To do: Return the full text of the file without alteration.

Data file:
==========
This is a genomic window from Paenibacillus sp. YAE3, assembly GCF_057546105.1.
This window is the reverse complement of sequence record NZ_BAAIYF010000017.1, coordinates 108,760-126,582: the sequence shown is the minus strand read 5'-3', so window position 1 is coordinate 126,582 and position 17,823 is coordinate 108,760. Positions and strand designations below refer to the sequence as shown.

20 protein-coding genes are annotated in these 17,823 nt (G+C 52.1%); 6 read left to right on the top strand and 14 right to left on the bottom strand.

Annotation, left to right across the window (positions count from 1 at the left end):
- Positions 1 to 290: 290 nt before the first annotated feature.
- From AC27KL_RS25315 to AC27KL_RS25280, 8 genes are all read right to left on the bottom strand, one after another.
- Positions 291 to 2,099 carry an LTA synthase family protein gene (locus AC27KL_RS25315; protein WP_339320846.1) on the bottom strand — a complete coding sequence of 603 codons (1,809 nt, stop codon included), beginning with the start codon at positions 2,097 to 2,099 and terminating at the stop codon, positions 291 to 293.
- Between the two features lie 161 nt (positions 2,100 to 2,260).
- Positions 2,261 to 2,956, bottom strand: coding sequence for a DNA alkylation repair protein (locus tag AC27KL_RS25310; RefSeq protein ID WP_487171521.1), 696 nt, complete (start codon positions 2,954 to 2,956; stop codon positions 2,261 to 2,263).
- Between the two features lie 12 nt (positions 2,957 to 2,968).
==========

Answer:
This is a genomic window from Paenibacillus sp. YAE3, assembly GCF_057546105.1.
This window is the reverse complement of sequence record NZ_BAAIYF010000017.1, coordinates 108,760-126,582: the sequence shown is the minus strand read 5'-3', so window position 1 is coordinate 126,582 and position 17,823 is coordinate 108,760. Positions and strand designations below refer to the sequence as shown.

20 protein-coding genes are annotated in these 17,823 nt (G+C 52.1%); 6 read left to right on the top strand and 14 right to left on the bottom strand.

Annotation, left to right across the window (positions count from 1 at the left end):
- Positions 1 to 290: 290 nt before the first annotated feature.
- From AC27KL_RS25315 to AC27KL_RS25280, 8 genes are all read right to left on the bottom strand, one after another.
- Positions 291 to 2,099 carry an LTA synthase family protein gene (locus AC27KL_RS25315; protein WP_339320846.1) on the bottom strand — a complete coding sequence of 603 codons (1,809 nt, stop codon included), beginning with the start codon at positions 2,097 to 2,099 and terminating at the stop codon, positions 291 to 293.
- Between the two features lie 161 nt (positions 2,100 to 2,260).
- Positions 2,261 to 2,956, bottom strand: coding sequence for a DNA alkylation repair protein (locus tag AC27KL_RS25310; RefSeq protein ID WP_487171521.1), 696 nt, complete (start codon positions 2,954 to 2,956; stop codon positions 2,261 to 2,263).
- Between the two features lie 12 nt (positions 2,957 to 2,968).